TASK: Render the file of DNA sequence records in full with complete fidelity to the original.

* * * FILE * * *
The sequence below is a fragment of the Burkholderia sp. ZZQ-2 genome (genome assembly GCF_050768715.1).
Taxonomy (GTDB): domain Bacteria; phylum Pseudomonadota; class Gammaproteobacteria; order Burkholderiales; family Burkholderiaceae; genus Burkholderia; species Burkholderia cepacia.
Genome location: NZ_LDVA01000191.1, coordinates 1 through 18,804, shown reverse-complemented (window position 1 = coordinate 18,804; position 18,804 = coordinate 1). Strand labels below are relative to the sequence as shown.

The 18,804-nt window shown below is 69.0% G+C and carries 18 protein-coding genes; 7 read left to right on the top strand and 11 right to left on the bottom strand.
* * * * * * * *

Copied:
The sequence below is a fragment of the Burkholderia sp. ZZQ-2 genome (genome assembly GCF_050768715.1).
Taxonomy (GTDB): domain Bacteria; phylum Pseudomonadota; class Gammaproteobacteria; order Burkholderiales; family Burkholderiaceae; genus Burkholderia; species Burkholderia cepacia.
Genome location: NZ_LDVA01000191.1, coordinates 1 through 18,804, shown reverse-complemented (window position 1 = coordinate 18,804; position 18,804 = coordinate 1). Strand labels below are relative to the sequence as shown.

The 18,804-nt window shown below is 69.0% G+C and carries 18 protein-coding genes; 7 read left to right on the top strand and 11 right to left on the bottom strand.